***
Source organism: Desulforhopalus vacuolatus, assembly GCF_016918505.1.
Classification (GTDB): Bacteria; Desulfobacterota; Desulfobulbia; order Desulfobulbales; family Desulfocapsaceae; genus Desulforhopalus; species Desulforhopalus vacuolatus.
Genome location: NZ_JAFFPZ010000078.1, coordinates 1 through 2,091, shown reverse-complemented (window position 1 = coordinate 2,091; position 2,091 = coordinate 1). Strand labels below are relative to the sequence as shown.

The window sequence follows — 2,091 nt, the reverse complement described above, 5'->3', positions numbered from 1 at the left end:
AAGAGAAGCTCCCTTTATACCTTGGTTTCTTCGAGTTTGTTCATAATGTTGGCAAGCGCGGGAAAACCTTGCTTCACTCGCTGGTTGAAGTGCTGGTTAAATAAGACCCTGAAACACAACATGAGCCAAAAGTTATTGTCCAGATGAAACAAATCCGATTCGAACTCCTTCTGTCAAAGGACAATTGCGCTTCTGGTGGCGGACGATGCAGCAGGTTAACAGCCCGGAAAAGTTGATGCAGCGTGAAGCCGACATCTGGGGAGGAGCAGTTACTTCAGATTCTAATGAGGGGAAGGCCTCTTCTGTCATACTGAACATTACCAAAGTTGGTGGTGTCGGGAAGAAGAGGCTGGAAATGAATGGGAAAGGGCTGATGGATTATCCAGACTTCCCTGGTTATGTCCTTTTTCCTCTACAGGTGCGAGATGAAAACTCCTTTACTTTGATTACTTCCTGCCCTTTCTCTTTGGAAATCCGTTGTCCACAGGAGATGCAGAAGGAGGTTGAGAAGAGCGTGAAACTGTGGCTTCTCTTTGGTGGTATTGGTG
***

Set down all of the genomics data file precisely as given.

Source organism: Desulforhopalus vacuolatus, assembly GCF_016918505.1.
Classification (GTDB): Bacteria; Desulfobacterota; Desulfobulbia; order Desulfobulbales; family Desulfocapsaceae; genus Desulforhopalus; species Desulforhopalus vacuolatus.
Genome location: NZ_JAFFPZ010000078.1, coordinates 1 through 2,091, shown reverse-complemented (window position 1 = coordinate 2,091; position 2,091 = coordinate 1). Strand labels below are relative to the sequence as shown.

The window sequence follows — 2,091 nt, the reverse complement described above, 5'->3', positions numbered from 1 at the left end:
AAGAGAAGCTCCCTTTATACCTTGGTTTCTTCGAGTTTGTTCATAATGTTGGCAAGCGCGGGAAAACCTTGCTTCACTCGCTGGTTGAAGTGCTGGTTAAATAAGACCCTGAAACACAACATGAGCCAAAAGTTATTGTCCAGATGAAACAAATCCGATTCGAACTCCTTCTGTCAAAGGACAATTGCGCTTCTGGTGGCGGACGATGCAGCAGGTTAACAGCCCGGAAAAGTTGATGCAGCGTGAAGCCGACATCTGGGGAGGAGCAGTTACTTCAGATTCTAATGAGGGGAAGGCCTCTTCTGTCATACTGAACATTACCAAAGTTGGTGGTGTCGGGAAGAAGAGGCTGGAAATGAATGGGAAAGGGCTGATGGATTATCCAGACTTCCCTGGTTATGTCCTTTTTCCTCTACAGGTGCGAGATGAAAACTCCTTTACTTTGATTACTTCCTGCCCTTTCTCTTTGGAAATCCGTTGTCCACAGGAGATGCAGAAGGAGGTTGAGAAGAGCGTGAAACTGTGGCTTCTCTTTGGTGGTATTGGTG